dc.description.abstractMotivation: Nuclear magnetic resonance (NMR) has been widely used as a powerful tool to determine the 3D structures of proteins in vivo. However, the post-spectra processing stage of NMR structure determination usually involves a tremendous amount of time and expert knowledge, which includes peak picking, chemical shift assignment and structure calculation steps. Detecting accurate peaks from the NMR spectra is a prerequisite for all following steps, and thus remains a key problem in automatic NMR structure determination. Results: We introduce WaVPeak, a fully automatic peak detection method. WaVPeak first smoothes the given NMR spectrum by wavelets. The peaks are then identified as the local maxima. The false positive peaks are filtered out efficiently by considering the volume of the peaks. WaVPeak has two major advantages over the state-of-the-art peak-picking methods. First, through wavelet-based smoothing, WaVPeak does not eliminate any data point in the spectra. Therefore, WaVPeak is able to detect weak peaks that are embedded in the noise level. NMR spectroscopists need the most help isolating these weak peaks. Second, WaVPeak estimates the volume of the peaks to filter the false positives. This is more reliable than intensity-based filters that are widely used in existing methods. We evaluate the performance of WaVPeak on the benchmark set proposed by PICKY (Alipanahi et al., 2009), one of the most accurate methods in the literature. The dataset comprises 32 2D and 3D spectra from eight different proteins. Experimental results demonstrate that WaVPeak achieves an average of 96%, 91%, 88%, 76% and 85% recall on 15N-HSQC, HNCO, HNCA, HNCACB and CBCA(CO)NH, respectively. When the same number of peaks are considered, WaVPeak significantly outperforms PICKY. The Author(s) 2012. Published by Oxford University Press.en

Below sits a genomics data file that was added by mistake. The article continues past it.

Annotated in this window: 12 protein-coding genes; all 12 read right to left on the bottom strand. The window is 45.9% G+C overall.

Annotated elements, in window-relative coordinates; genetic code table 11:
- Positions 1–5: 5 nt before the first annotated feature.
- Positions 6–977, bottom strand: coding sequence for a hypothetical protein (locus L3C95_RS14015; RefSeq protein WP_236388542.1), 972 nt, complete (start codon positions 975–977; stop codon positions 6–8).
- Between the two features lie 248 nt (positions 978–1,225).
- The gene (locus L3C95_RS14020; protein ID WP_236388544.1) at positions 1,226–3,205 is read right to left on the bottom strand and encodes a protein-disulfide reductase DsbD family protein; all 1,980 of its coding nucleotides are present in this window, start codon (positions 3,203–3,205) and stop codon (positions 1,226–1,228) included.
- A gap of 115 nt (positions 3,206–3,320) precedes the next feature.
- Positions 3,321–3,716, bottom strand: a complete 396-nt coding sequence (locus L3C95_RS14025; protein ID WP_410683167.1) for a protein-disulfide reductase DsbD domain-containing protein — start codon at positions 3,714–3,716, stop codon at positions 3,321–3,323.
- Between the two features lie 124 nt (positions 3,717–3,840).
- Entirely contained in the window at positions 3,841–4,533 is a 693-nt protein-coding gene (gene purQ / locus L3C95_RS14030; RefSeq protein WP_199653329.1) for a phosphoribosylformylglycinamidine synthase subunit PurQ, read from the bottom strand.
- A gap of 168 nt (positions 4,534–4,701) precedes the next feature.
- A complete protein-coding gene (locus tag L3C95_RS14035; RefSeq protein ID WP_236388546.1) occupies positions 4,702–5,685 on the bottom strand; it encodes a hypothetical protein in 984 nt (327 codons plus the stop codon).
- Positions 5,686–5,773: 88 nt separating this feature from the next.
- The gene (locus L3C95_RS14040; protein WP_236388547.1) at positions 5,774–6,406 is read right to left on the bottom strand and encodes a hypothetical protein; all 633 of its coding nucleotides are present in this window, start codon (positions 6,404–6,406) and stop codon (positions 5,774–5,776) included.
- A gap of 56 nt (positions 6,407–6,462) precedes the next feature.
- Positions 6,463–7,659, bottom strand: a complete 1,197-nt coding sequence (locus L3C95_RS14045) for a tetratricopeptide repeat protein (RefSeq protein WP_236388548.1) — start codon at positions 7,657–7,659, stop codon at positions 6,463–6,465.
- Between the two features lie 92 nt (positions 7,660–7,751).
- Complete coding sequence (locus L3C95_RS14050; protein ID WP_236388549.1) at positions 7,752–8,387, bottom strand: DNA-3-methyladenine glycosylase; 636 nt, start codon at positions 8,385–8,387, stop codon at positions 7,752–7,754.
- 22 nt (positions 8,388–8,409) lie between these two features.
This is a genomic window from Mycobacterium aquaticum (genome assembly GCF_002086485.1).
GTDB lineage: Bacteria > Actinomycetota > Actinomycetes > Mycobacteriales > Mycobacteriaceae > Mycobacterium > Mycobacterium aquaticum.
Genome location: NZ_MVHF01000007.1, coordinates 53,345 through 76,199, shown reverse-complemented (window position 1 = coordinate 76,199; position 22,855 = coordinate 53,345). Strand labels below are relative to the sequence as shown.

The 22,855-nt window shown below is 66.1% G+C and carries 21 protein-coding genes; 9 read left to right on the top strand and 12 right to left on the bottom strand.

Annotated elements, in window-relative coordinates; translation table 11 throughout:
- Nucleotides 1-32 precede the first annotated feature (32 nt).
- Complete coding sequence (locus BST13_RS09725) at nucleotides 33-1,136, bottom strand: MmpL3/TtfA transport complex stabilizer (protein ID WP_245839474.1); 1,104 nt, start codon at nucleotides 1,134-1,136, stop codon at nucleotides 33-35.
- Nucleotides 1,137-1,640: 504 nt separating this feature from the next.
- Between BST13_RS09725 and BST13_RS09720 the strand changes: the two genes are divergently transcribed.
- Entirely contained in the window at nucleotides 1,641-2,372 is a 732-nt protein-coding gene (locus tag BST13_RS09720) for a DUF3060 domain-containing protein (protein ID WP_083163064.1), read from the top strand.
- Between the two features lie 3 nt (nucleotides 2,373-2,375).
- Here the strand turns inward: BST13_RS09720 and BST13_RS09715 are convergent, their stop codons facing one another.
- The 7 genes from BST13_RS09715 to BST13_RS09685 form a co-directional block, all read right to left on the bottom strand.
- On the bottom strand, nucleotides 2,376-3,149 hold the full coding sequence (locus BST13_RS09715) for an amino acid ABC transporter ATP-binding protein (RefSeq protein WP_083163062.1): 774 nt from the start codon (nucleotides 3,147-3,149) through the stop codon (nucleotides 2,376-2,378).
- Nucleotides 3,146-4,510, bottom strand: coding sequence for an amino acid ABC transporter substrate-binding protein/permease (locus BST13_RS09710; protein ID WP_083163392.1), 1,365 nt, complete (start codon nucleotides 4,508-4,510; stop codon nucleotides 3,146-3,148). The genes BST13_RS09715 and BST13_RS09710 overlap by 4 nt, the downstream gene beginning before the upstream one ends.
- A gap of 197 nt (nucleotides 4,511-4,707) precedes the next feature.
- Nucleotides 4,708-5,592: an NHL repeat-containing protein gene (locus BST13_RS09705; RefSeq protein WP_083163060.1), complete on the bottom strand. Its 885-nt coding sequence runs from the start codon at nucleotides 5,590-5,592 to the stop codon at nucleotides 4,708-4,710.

dc.language.isoenen
dc.publisherOxford University Pressen
dc.rightsThis is an Open Access article distributed under the terms of the Creative Commons Attribution Non-Commercial License (http://creativecommons.org/licenses/by-nc/3.0), which permits unrestricted non-commercial use, distribution, and reproduction in any medium, provided the original work is properly cited.en
dc.rights.urihttp://creativecommons.org/licenses/by-nc/3.0en
dc.subjectproteinen
dc.subjectchemistryen
dc.subjectcomputer programen
dc.subjectinformation processingen
dc.subjectmethodologyen
dc.subjectnuclear magnetic resonance spectroscopyen
dc.subjectwavelet analysisen
dc.subjectAutomatic Data Processingen
dc.subjectMagnetic Resonance Spectroscopyen
dc.subjectProteinsen
dc.subjectSoftwareen
dc.subjectWavelet Analysisen
dc.titleWaVPeak: Picking NMR peaks through wavelet-based smoothing and volume-based filteringen
dc.typeArticleen
dc.contributor.departmentComputer, Electrical and Mathematical Sciences and Engineering (CEMSE) Divisionen
dc.identifier.journalBioinformaticsen
dc.identifier.pmcidPMC3315717en
dc.eprint.versionPublisher's Version/PDFen
dc.contributor.institutionThe Wang Yanan Institute for Studies in Economics, Xiamen University, Xiamen 361000, Chinaen
dc.contributor.institutionDepartment of Mathematics, Hong Kong University of Science and Technology, Kowloon, Hong Kongen
dc.contributor.affiliationKing Abdullah University of Science and Technology (KAUST)en
kaust.authorAbbas, Ahmeden
kaust.authorGao, Xinen